The Government has introduced a coronavirus response plan for social care, including a commitment to ‘overhaul’ the PPE delivery system, widen testing for workers and symptomatic residents and expand the workforce.
The Association of Directors of Adult Social Services (Adass) reportedly sent a letter to the Government last weekend labelling its handling of PPE for social care workers as ‘shambolic’.
Health secretary Matt Hancock claims the new steps will help to reduce outbreaks and ‘support care staff and providers’ as they work to fight the coronavirus pandemic.
The new plan establishes a dedicated supply chain for social care providers, through which providers can make orders. Care homes will be ‘supported to order PPE quickly’ through direct dispatches via Royal Mail, a new pilot website and a 24/7 hotline for homes unable to get supplies through regular channels, according to the Government.
The Government said it has delivered seven million PPE items to social care providers across England, including at least 300 face masks to every CQC registered homes.
The plans also involve a commitment to provide Covid-19 tests to care workers ‘who need’ one, all symptomatic patients and everyone going into a care home from hospital. Currently, only the first five residents with symptoms are tested to determine if there is an outbreak. The Government claimed that 4,000 social care residents have been tested to date.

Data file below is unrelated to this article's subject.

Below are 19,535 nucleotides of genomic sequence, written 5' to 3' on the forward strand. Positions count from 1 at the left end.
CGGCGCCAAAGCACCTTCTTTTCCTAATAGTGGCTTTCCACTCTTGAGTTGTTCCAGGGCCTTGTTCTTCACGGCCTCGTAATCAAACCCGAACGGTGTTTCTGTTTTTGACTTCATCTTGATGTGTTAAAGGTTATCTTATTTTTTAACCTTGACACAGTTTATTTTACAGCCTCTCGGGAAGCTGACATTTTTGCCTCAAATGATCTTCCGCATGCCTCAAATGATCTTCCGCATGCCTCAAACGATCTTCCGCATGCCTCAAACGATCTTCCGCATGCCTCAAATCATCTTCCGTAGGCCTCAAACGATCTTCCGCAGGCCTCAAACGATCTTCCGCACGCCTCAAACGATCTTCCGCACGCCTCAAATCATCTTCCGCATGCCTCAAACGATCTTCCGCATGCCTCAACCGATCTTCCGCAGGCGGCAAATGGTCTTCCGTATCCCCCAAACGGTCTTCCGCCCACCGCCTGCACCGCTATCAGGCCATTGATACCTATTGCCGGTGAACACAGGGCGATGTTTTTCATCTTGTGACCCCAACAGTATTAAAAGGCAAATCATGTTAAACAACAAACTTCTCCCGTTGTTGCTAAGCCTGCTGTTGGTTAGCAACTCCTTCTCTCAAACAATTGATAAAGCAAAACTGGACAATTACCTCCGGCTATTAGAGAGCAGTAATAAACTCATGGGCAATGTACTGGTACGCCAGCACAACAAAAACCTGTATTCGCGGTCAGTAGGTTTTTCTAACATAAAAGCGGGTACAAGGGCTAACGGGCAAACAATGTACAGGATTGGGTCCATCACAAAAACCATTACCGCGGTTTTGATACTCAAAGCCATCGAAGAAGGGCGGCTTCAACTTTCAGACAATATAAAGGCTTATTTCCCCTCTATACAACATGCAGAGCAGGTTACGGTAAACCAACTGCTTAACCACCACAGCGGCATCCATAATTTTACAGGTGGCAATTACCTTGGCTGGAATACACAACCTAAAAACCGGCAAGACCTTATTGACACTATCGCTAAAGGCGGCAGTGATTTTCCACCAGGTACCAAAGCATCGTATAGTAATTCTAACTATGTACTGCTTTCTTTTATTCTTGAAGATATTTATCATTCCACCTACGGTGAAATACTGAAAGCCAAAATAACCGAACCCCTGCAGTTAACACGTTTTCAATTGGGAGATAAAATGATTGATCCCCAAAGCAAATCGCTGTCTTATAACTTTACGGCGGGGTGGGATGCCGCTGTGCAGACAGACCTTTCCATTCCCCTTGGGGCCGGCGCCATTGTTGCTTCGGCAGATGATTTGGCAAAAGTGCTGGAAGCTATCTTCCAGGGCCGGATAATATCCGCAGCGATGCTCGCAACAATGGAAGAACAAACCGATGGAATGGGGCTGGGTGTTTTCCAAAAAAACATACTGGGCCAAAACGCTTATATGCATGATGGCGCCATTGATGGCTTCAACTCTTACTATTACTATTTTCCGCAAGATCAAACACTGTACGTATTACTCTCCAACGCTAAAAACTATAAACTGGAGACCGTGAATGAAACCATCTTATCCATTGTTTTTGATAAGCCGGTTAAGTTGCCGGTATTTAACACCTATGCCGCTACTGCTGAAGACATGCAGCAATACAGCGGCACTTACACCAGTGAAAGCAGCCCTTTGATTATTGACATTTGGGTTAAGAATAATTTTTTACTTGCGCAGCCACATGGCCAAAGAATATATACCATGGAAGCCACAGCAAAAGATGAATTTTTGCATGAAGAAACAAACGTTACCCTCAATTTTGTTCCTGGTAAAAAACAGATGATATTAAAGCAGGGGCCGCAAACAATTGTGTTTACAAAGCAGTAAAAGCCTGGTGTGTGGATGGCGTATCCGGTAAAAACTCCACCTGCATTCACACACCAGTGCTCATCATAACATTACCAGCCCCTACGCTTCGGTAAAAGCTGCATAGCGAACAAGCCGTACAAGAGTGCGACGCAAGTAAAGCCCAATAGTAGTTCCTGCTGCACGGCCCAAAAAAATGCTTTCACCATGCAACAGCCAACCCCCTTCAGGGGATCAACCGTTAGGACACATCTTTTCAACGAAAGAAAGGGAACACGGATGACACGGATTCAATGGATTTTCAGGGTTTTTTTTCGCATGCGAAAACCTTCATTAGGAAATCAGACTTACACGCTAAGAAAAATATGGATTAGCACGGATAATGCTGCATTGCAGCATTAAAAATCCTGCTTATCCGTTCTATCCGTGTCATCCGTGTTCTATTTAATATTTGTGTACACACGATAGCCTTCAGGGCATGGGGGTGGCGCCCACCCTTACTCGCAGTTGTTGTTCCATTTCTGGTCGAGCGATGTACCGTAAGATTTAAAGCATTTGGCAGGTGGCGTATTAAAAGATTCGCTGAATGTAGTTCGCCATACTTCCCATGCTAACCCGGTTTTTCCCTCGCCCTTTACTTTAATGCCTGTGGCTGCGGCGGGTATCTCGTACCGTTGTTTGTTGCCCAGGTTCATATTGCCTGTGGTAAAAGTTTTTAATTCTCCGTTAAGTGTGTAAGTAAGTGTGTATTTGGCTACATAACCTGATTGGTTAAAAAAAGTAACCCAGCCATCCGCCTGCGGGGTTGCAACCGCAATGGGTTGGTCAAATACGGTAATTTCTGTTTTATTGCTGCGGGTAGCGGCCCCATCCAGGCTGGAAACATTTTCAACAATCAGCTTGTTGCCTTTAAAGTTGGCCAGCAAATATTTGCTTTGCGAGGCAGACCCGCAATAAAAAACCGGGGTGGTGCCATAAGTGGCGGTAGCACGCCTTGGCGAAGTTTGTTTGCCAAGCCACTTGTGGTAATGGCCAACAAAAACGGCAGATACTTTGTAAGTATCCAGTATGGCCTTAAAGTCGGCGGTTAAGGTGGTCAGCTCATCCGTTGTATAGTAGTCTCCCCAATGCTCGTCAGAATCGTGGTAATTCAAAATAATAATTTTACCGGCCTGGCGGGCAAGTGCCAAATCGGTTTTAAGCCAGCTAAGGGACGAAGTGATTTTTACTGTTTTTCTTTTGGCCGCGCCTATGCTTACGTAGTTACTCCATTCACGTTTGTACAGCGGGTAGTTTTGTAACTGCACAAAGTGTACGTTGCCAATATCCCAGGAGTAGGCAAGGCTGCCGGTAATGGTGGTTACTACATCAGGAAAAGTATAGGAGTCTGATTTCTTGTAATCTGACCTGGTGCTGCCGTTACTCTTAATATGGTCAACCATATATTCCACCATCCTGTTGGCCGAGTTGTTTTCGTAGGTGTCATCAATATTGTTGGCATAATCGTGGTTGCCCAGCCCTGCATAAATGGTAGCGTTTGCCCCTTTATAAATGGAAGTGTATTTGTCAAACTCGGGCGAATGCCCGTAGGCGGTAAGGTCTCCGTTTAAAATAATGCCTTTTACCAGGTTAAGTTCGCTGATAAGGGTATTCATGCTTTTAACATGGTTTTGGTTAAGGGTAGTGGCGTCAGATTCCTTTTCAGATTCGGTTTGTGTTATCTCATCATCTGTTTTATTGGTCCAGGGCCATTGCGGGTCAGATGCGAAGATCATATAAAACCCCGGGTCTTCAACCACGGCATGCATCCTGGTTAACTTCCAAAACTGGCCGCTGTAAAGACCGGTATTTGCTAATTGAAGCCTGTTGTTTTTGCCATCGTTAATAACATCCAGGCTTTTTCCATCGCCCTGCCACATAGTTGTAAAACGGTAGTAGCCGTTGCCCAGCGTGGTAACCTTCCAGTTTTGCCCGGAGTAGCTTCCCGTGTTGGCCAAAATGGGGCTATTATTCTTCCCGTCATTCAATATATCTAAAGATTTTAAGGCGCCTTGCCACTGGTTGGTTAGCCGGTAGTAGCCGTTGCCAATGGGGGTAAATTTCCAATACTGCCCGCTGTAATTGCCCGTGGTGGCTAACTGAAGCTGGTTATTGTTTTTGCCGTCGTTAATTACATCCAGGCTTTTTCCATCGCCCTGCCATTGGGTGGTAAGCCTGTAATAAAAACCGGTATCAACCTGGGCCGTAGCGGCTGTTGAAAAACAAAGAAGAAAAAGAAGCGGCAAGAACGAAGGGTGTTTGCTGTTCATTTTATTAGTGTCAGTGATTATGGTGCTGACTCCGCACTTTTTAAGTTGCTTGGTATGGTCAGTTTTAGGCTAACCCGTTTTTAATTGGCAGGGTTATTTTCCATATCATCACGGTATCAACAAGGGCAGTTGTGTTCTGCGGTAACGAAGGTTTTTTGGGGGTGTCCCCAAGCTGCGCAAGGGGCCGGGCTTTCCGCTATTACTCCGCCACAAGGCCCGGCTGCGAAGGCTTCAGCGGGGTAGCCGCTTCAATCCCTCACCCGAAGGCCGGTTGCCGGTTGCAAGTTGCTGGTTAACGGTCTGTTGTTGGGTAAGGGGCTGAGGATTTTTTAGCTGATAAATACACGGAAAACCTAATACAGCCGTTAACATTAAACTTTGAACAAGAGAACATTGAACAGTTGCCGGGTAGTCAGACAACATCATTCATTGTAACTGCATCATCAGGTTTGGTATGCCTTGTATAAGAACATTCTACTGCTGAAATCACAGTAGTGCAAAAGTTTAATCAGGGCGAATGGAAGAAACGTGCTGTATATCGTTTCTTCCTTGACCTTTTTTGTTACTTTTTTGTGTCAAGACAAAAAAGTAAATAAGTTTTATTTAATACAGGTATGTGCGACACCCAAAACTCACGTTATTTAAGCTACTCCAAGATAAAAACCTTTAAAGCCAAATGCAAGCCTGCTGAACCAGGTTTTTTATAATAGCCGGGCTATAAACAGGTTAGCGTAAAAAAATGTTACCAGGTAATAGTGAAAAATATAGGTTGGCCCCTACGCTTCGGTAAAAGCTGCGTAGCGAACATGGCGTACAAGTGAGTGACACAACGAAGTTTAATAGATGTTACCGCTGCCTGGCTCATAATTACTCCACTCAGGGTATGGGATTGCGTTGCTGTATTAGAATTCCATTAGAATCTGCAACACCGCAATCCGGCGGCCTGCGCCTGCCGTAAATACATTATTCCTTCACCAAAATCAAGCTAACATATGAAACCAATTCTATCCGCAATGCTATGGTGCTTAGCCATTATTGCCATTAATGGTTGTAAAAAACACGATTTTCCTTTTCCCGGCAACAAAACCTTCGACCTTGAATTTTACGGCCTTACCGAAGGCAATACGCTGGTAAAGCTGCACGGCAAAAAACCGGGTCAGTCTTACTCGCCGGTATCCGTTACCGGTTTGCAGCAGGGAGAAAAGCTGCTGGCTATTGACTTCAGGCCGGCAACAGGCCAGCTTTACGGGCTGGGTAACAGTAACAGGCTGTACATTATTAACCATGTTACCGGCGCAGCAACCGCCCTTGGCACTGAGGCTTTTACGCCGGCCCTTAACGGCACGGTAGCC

Julie Ogley, President of the Association of Directors of Adult Social Services (Adass), said: ‘This is a welcome first step towards recognising, prioritising and enabling colleagues working across social care to do their critical work to keep us all safe.
‘We now have a national strategy; the challenge is now to implement it. Any strategy will ultimately be judged by actions it produces, not words it contains.’
Professor Martin Marshall, Chair of the Royal College of GPs (RCGP), said: ‘The Government’s commitment to increase testing in care homes is an encouraging first step in ensuring care home residents suspected of contracting Covid-19 receive the most appropriate care.
‘It will also allow for care home staff to be able to take necessary measures, should a resident test positive for the virus, to reduce risk of the virus spreading. Furthermore, it will help to reduce the ambiguity around cause of death, allowing GPs to record this information accurately, and ultimately understand this virus better.
‘However, not all of our vulnerable patients live in care homes, so we also need to see more testing in the wider community to help GPs and our teams to deliver the safest possible care to all our patients during the Covid-19 pandemic.’